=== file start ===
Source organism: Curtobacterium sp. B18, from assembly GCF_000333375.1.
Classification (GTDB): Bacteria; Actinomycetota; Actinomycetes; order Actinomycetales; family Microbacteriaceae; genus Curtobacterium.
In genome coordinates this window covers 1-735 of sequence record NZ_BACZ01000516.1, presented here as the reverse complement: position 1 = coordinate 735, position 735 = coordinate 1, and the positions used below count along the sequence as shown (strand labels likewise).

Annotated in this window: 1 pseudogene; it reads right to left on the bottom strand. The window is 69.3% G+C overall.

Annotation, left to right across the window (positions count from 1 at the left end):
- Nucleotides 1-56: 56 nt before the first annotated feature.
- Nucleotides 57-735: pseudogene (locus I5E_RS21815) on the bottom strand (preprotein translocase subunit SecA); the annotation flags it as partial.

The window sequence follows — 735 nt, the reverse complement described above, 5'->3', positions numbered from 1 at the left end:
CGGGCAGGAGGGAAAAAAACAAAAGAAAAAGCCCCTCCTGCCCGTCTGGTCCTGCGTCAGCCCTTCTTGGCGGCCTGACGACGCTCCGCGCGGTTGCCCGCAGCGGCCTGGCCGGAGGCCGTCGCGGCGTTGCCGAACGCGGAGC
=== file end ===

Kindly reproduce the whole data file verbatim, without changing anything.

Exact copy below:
Source organism: Curtobacterium sp. B18, from assembly GCF_000333375.1.
Classification (GTDB): Bacteria; Actinomycetota; Actinomycetes; order Actinomycetales; family Microbacteriaceae; genus Curtobacterium.
In genome coordinates this window covers 1-735 of sequence record NZ_BACZ01000516.1, presented here as the reverse complement: position 1 = coordinate 735, position 735 = coordinate 1, and the positions used below count along the sequence as shown (strand labels likewise).

Annotated in this window: 1 pseudogene; it reads right to left on the bottom strand. The window is 69.3% G+C overall.

Annotation, left to right across the window (positions count from 1 at the left end):
- Nucleotides 1-56: 56 nt before the first annotated feature.
- Nucleotides 57-735: pseudogene (locus I5E_RS21815) on the bottom strand (preprotein translocase subunit SecA); the annotation flags it as partial.

The window sequence follows — 735 nt, the reverse complement described above, 5'->3', positions numbered from 1 at the left end:
CGGGCAGGAGGGAAAAAAACAAAAGAAAAAGCCCCTCCTGCCCGTCTGGTCCTGCGTCAGCCCTTCTTGGCGGCCTGACGACGCTCCGCGCGGTTGCCCGCAGCGGCCTGGCCGGAGGCCGTCGCGGCGTTGCCGAACGCGGAGC